Hammarbya paludosa

Tracheophyta MagnoliopsidaOrchidaceaeHammarbyaHammarbya paludosa


A pseudobulbous herb of boggy areas where the water is usually acidic but subject to some lateral movement. Typically it grows amongst saturated Sphagnum, but also on peaty mud and among grasses on the edges of runnels and flushes. 0-500 m (Llyn Anafon, Caerns.).



World Distribution

Circumpolar Boreal-montane element, with a disjunct distribution.

© K.J. Walker, BSBI

Broad Habitats

Fen, marsh and swamp (not wooded)

Light (Ellenberg): 9

Moisture (Ellenberg): 9

Reaction (Ellenberg): 2

Nitrogen (Ellenberg): 1

Salt Tolerance (Ellenberg): 0

January Mean Temperature (Celsius): 2.9

July Mean Temperature (Celsius): 13.3

Annual Precipitation (mm): 1615

Height (cm): 8

Perennation - primary


Life Form - primary




Clonality - primary

Little or no vegetative spread

Clonality - secondary

Detaching ramets on leaves (Hammarbya)

Count of 10km squares in Great Britain: 302

Count of 10km squares in Ireland: 44

Count of 10km squares in the Channel Isles: 0

Atlas Change Index: -0.32

JNCC Designations


Scarce Atlas Account

Scarce Atlas Account: 

Hammarbya paludosa (L.) Kuntze

Bog orchid

Status: scarce



H. paludosa is found in boggy areas where the drainage water is moderately acidic. It frequently grows in sphagnum and can also be found on peaty mud and among grasses on the edges of runnels. In most sites it is associated with some water movement. Associated species are numerous but often include Carex echinata, Drosera rotundifolia, Erica tetralix, Molinia caerulea, Nardus stricta and Rhynchospora alba. In some sites Vaccinium oxycoccos is quite frequent. In Merioneth, and perhaps elsewhere, it tends to occur where bogs are flushed with water from base-rich rocks, growing with base-demanding sphagna such as S. contortum, S. teres and S. warnstorfii. H. paludosa is generally a lowland species, though it has been recorded up to 500 metres on Millfore and at Llyn Anafon.

H. paludosa is a perennial with a long flowering season: there may be plants in flower in one colony from the end of June until the second half of September. Though seed is often set, this species also reproduces vegetatively by means of bulbils which develop on the leaf tips and which, having become detached, develop into new plants (Summerhayes, 1951).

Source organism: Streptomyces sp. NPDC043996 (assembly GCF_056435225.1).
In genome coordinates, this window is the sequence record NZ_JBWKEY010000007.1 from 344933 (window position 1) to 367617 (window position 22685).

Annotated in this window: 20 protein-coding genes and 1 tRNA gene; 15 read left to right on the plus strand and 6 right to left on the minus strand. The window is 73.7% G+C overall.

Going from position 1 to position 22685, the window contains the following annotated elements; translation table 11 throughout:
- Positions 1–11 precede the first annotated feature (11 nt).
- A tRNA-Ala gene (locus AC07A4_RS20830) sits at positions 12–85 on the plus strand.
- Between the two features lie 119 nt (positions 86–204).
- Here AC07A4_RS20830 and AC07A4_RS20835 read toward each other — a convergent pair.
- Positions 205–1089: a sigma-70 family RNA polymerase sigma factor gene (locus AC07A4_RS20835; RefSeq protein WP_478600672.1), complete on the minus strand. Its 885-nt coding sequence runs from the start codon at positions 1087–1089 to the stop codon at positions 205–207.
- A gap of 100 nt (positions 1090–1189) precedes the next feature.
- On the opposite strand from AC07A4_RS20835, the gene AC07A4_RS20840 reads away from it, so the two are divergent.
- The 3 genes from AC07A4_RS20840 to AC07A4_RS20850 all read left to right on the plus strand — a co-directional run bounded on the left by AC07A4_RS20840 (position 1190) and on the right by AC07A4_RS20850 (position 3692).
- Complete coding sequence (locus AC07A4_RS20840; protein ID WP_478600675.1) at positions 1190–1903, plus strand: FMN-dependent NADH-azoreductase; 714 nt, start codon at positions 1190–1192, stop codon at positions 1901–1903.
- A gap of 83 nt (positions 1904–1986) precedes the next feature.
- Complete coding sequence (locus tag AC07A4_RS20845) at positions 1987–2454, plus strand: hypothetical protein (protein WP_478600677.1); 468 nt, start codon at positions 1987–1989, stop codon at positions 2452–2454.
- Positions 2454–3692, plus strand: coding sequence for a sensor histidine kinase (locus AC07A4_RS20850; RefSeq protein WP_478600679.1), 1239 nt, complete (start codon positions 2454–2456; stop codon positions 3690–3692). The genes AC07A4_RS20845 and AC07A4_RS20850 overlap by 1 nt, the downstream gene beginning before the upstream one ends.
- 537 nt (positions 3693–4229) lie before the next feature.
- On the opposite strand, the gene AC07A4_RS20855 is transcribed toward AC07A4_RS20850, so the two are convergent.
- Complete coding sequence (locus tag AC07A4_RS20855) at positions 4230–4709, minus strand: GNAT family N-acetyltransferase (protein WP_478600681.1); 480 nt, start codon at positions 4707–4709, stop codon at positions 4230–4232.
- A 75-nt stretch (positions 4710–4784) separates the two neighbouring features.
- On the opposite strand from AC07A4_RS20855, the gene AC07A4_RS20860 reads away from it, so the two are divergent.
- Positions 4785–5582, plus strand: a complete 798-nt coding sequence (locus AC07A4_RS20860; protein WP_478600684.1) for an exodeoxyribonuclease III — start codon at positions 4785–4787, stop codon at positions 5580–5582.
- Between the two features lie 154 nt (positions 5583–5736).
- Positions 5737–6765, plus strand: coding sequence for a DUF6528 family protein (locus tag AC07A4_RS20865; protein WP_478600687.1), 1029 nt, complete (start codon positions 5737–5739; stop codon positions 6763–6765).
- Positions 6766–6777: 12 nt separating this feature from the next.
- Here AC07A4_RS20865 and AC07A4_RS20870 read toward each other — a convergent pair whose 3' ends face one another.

The drainage of bogs has brought about a dramatic decrease in the number of recorded sites, especially in lowland England. In lowland mires systems such as the New Forest the species depends on grazing to maintain open runnels, flushes and Molina-free mires in which it grows. The tiny, shallow-rooted plants are vulnerable to nearby trampling which can cause them to pop out of the ground. However, there are many areas in Scotland where H. paludosa could well be thriving unseen. More sites arc known in Cumbria, for example, than at any time in the past simply as a result of recent intensive recording.

H. paludosa is most frequent in northern and central Europe, but it is also recorded at scattered localities in the boreal zone of Asia and North America. It is considered to be under threat in Europe as a whole. 

Because of its small stature (sometimes under 3 cm in height), sporadic appearance and pale coloration, H. paludosa is notoriously difficult to find and may often escape detection. It could well be holding its own in the more western and northern parts of Great Britain.



M. S. Porter

Atlas text references

Atlas (335c)
Allan & Wood (1993)
Curtis TGF, McGough HN
1988.  The Irish Red Data Book. 1. Vascular Plants.
Hultén E, Fries M
1986.  Atlas of north European vascular plants north of the Tropic of Cancer. 3 vols.
Meusel H, Jäger E, Weinert E
1965.  Vergleichende Chorologie der zentraleuropäischen Flora. Volume 1. 2 vols.
Stewart A, Pearman DA, Preston CD
1994.  Scarce plants in Britain.